Jemison takes the helm as RIT’s newest Minett Professor
Dec. 6, 2007
by Vienna Carvalho
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Peter Jemison, independent curator and artist and member of the Heron Clan and Seneca Nation of Indians, has been named RIT’s newest Frederick H. Minett Professor.
The part-time appointment runs through the academic year. As Minett Professor, Jemison will teach the winter quarter course New York Native Americans out of the College of Liberal Arts. The course concentrates on the Seneca Nation at the confluence of tradition and change and includes a visual history of the tribe, origins of the Seneca, the Great Law, sovereignty, war and its aftermath, treaties, land determination, internal conflict and economic development. The course is part of the sociology concentration and minor and part of the Native American Studies concentration.
After studying art education at Buffalo State College and the University of Siena in Italy, Jemison returned to the Cattaraugus Reservation to become the education director for the Seneca Nation of Indians. This return began Jemison’s lifelong-learning journey as a Longhouse man, following the traditional way of life of the Seneca.
Jemison has also spent time in New York City where he became gallery director for the American Indian Community House Gallery and Museum. There he curated 35 exhibitions of contemporary Native American art and traditional crafts.
Following his time in New York City, he relocated to upstate New York to become the historic site manager for the Ganondagan historic site.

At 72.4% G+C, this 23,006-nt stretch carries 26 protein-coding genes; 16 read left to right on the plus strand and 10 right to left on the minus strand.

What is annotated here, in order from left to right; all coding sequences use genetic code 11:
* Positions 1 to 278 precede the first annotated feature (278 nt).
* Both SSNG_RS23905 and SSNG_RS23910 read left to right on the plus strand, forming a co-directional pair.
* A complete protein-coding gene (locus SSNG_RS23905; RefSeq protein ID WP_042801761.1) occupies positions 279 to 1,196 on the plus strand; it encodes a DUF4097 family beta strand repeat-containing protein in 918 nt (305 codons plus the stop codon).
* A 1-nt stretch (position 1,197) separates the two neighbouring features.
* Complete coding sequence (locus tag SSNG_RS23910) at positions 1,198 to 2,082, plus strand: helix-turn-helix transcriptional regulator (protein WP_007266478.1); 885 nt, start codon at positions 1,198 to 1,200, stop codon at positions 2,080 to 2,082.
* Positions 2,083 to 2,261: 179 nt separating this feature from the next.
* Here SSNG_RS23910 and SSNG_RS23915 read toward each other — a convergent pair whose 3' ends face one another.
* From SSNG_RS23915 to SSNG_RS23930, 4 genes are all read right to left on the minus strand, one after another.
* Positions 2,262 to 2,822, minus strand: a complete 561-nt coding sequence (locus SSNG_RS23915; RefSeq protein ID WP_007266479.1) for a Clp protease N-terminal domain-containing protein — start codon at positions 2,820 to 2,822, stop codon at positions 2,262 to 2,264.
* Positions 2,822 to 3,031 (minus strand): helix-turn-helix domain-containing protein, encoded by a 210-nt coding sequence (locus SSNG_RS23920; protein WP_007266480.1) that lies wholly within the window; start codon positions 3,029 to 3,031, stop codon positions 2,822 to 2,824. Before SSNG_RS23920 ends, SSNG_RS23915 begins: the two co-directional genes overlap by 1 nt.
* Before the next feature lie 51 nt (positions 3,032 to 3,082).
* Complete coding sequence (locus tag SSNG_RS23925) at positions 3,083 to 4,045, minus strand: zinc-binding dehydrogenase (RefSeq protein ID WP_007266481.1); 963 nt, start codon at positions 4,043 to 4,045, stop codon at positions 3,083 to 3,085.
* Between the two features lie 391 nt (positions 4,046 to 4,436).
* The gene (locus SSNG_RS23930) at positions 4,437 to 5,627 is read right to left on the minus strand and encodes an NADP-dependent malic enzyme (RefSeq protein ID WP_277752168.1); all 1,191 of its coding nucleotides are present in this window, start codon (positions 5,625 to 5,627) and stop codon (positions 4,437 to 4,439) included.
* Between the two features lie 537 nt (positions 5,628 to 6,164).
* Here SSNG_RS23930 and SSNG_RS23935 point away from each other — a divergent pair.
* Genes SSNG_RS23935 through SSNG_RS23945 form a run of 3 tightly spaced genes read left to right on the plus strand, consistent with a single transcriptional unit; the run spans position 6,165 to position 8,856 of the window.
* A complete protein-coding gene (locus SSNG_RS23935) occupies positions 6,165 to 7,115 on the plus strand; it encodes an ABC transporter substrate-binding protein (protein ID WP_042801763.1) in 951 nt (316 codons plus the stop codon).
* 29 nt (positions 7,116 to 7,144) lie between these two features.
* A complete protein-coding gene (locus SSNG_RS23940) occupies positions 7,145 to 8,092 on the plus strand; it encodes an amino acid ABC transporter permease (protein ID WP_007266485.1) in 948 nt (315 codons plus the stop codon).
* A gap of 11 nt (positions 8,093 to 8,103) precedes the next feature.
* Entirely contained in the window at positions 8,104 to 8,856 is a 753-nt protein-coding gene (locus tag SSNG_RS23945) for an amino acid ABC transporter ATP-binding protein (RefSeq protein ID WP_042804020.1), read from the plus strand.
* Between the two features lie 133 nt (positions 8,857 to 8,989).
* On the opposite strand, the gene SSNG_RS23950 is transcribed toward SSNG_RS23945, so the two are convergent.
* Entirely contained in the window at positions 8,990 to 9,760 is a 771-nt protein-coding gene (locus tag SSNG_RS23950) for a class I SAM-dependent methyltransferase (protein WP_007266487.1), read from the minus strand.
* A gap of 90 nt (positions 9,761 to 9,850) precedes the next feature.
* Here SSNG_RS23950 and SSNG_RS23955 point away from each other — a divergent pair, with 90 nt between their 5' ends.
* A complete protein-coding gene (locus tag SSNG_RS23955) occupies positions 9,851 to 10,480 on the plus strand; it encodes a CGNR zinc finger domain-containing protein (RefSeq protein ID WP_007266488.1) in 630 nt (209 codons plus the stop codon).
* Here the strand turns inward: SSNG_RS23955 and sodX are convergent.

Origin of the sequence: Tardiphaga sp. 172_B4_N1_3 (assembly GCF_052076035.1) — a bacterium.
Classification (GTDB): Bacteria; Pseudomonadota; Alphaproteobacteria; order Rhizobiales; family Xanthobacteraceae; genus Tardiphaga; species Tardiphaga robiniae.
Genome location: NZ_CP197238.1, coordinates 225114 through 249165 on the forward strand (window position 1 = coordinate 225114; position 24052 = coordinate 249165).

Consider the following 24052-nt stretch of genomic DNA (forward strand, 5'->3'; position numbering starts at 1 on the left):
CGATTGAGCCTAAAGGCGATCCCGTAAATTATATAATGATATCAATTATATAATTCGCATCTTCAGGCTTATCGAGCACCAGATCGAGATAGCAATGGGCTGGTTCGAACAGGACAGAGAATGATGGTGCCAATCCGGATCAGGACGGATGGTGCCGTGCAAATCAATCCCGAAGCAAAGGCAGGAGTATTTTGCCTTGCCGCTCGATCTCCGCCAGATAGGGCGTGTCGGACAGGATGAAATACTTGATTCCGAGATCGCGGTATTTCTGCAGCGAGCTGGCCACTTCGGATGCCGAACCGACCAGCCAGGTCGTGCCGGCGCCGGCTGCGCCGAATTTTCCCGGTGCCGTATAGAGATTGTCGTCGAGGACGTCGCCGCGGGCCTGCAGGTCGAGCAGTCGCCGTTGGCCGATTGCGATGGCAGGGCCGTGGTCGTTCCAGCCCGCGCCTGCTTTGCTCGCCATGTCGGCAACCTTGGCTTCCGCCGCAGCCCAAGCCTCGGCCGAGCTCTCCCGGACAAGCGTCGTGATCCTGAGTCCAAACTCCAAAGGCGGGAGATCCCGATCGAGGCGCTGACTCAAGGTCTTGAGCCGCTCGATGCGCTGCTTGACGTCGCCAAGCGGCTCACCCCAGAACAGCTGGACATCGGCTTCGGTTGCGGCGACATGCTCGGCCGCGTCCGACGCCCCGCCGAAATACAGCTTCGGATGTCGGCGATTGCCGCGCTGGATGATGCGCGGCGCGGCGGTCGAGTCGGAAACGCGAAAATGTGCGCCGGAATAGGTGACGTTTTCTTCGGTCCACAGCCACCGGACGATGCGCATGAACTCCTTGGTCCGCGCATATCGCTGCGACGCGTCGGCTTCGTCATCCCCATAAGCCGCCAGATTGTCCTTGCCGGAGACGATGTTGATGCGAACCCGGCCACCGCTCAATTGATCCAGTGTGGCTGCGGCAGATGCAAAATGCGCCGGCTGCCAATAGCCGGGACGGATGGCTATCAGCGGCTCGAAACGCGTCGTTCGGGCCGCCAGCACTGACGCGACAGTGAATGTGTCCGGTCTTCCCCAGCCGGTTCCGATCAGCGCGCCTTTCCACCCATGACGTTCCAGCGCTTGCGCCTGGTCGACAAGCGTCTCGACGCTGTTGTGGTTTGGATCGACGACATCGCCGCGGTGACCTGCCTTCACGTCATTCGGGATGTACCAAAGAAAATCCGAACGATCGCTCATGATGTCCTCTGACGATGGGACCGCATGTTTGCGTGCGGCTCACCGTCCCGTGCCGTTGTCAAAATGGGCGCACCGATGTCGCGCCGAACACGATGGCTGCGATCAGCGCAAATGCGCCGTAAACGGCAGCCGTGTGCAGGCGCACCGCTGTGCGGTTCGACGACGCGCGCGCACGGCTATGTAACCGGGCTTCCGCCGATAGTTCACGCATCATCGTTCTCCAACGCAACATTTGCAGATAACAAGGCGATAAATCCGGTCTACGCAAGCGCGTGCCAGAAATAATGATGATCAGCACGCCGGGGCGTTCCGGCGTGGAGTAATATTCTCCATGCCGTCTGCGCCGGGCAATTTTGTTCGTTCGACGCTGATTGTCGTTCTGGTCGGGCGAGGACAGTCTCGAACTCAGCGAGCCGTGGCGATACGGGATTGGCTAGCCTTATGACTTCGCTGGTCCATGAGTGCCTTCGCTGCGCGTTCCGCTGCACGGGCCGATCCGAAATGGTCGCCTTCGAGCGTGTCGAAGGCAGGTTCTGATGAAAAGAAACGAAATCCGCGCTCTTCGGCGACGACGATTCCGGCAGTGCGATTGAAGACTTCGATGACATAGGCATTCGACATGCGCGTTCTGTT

Jemison’s art has been featured in several books about Native American art including I Stand in the Center of the Good by Lawrence Abbott and Native American Art by Penney and Longfish. He has completed commissioned fine-art prints for the Memorial Art Gallery, the Mashantucket Pequot Cultural Center in Connecticut and the University of Arizona at Tucson. Most recently, Jemison taught in the American studies department at SUNY Buffalo, and President Bush appointed him to a four-year term on the Advisory Council on Historic Preservation to represent Native Americans and Native Hawaiians.
“The Minett Professorship at RIT continually showcases the most compelling voices of the Rochester business, arts and educational communities; this year will be no different with the appointment of artist, lecturer and advocate of Native American culture, Peter Jemison,” says Alfreda Brown, RIT’s interim chief diversity officer.
RIT’s Minett professorship brings distinguished Rochester-area minority professionals to the RIT campus to share their knowledge and experience with students and faculty. Past Minett professors include Reuben Davis, retired Supreme Court associate justice; Maurice Holmes, corporate vice president and chief engineer for Xerox Corp.; Walter Cooper, New York state regent; William Johnson, Rochester mayor; and Carlos Carballada, former president and chief executive officer of First National Bank of Rochester.